Dana Ayers and the Stillwater High School Choir stood with a foot in each hemisphere, embracing yet another historical moment in a country teeming with them.
The SHS Choir recently had the chance to go to the United Kingdom for the second time in five years as it was invited to perform in the prestigious London New Year’s Parade and International Choral Festival.
In its weeklong excursion abroad, the students had the chance to see not only the Royal Observatory in Greenwich – the home of Greenwich Mean Time, and where they stood on two sides of the Earth – but also Windsor Castle, the Tower of London and more, along with performing in some of the oldest cathedrals in England.
Ayers, the choir director, said she was so happy to have the opportunity once again to perform on such a grand stage.
“It is a tremendous honor to be invited to return to do that because you can’t just tap somebody on the shoulder and say, ‘Hey, I want to do that,’” Ayers said. “You have to know somebody who knows somebody, and you get the official invite. So a year ago, we had the vice mayor from London and an entourage who came here to the high school. We had a big assembly and we sang for them and that is when they presented us with the official ask and the documentation. They take it very seriously. We had a marvelous time, it was amazing.”
SHS students started raising money for the trip in September 2018 with the official invite coming on the 26th of that month.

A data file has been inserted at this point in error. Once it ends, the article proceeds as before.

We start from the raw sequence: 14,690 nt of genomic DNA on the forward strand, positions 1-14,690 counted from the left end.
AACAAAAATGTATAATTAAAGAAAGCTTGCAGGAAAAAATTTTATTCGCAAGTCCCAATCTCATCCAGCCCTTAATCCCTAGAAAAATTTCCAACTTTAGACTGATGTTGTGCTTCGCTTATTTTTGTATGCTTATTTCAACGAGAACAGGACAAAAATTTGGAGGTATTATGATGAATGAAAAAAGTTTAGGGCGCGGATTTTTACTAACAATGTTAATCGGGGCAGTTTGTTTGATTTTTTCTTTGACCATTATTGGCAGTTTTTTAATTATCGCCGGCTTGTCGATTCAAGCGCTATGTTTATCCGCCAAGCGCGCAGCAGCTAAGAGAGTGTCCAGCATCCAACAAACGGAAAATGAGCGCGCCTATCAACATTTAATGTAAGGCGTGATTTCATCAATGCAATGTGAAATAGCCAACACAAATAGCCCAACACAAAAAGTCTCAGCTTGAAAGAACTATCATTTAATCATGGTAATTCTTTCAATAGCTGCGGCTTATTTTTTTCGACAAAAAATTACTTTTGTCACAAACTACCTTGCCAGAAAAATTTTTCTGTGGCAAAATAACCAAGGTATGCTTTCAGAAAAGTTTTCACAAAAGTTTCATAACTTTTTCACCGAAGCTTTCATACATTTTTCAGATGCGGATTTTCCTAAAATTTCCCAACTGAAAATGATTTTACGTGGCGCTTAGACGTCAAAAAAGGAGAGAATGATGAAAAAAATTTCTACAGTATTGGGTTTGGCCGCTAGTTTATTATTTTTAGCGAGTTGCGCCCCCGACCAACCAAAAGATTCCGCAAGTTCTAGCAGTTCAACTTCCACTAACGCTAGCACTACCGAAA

The choir left the United States on Dec. 27, flying through the night to arrive in London on Dec. 28 as the UK is six hours ahead of central standard time. The first day, the choir took a tour of their parade route, which spans from the Ritz Hotel all the way to Parliament Square, a route of about a mile and a half. That night, the choir had their first rehearsal.
On Dec. 29, the group of 25 students, 10 chaperons and Ayers had the chance to take a luxury motor coach to Hampton Court and a visit to the Royal Gardens. From there, they went to Windsor – the namesake of the British Royal Family – and toured the castles and village there.
“The company that puts this all together just has it down to a science as far as keeping us on a schedule,” Ayers said. “Sightseeing kinds of things that they know high school students will be interested in. We took a tour up to Windsor, then up Windsor Castle and then did some shopping in the village. They took us to the Tower of London, where you can see the crown jewels and they have got re-enactors. They wear Elizabethan clothing and they sing and they have conversations with you. There are trumpet quartets and brass quartets, all kinds of things. It was really super cool.”
On the morning of Dec. 30, they had a tour of London before heading to St. Paul’s Church in Covent Garden, where the SHS choir had its own concert. Ayers and the choir put on an “Oklahoma Rising” concert for the people.
The concert was compiled of “Haec Dies” by Dr. Brant Adams, “The Rose of Midnight/A red, Red, Rose/Go, Lovely Rose from Dr. Z. Randall Stroope – both Oklahoma State University professors. Also in the set was “Welcome Home” by David Brewer, the state song of “Oklahoma!” by Rodgers and Hammerstein with the finale being “Oklahoma Rising” by Vince Gill and Jimmy Webb.